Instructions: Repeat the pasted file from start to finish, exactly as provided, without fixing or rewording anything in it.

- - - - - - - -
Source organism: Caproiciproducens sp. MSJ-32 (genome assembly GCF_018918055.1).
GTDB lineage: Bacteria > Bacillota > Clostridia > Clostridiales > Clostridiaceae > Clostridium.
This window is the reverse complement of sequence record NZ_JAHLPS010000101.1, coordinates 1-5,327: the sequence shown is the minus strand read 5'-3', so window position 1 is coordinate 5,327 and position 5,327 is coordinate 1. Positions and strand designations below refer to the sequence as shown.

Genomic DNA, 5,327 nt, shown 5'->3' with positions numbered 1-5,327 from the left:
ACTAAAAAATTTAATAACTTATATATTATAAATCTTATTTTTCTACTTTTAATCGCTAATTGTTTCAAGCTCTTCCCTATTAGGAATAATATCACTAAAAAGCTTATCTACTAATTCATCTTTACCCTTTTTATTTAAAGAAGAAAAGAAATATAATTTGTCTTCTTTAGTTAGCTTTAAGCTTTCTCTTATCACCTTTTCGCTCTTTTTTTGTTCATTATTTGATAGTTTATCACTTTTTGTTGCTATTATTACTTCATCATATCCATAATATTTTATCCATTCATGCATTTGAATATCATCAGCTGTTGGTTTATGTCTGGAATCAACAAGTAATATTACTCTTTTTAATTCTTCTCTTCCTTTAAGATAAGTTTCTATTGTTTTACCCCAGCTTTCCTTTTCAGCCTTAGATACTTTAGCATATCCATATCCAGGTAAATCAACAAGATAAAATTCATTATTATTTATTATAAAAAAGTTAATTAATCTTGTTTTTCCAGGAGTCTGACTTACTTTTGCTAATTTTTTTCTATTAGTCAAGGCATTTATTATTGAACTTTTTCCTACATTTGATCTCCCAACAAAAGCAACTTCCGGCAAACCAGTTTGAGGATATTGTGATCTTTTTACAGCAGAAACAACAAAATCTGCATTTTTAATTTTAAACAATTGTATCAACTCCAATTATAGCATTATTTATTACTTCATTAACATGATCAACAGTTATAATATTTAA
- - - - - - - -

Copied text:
Source organism: Caproiciproducens sp. MSJ-32 (genome assembly GCF_018918055.1).
GTDB lineage: Bacteria > Bacillota > Clostridia > Clostridiales > Clostridiaceae > Clostridium.
This window is the reverse complement of sequence record NZ_JAHLPS010000101.1, coordinates 1-5,327: the sequence shown is the minus strand read 5'-3', so window position 1 is coordinate 5,327 and position 5,327 is coordinate 1. Positions and strand designations below refer to the sequence as shown.

Genomic DNA, 5,327 nt, shown 5'->3' with positions numbered 1-5,327 from the left:
ACTAAAAAATTTAATAACTTATATATTATAAATCTTATTTTTCTACTTTTAATCGCTAATTGTTTCAAGCTCTTCCCTATTAGGAATAATATCACTAAAAAGCTTATCTACTAATTCATCTTTACCCTTTTTATTTAAAGAAGAAAAGAAATATAATTTGTCTTCTTTAGTTAGCTTTAAGCTTTCTCTTATCACCTTTTCGCTCTTTTTTTGTTCATTATTTGATAGTTTATCACTTTTTGTTGCTATTATTACTTCATCATATCCATAATATTTTATCCATTCATGCATTTGAATATCATCAGCTGTTGGTTTATGTCTGGAATCAACAAGTAATATTACTCTTTTTAATTCTTCTCTTCCTTTAAGATAAGTTTCTATTGTTTTACCCCAGCTTTCCTTTTCAGCCTTAGATACTTTAGCATATCCATATCCAGGTAAATCAACAAGATAAAATTCATTATTATTTATTATAAAAAAGTTAATTAATCTTGTTTTTCCAGGAGTCTGACTTACTTTTGCTAATTTTTTTCTATTAGTCAAGGCATTTATTATTGAACTTTTTCCTACATTTGATCTCCCAACAAAAGCAACTTCCGGCAAACCAGTTTGAGGATATTGTGATCTTTTTACAGCAGAAACAACAAAATCTGCATTTTTAATTTTAAACAATTGTATCAACTCCAATTATAGCATTATTTATTACTTCATTAACATGATCAACAGTTATAATATTTAA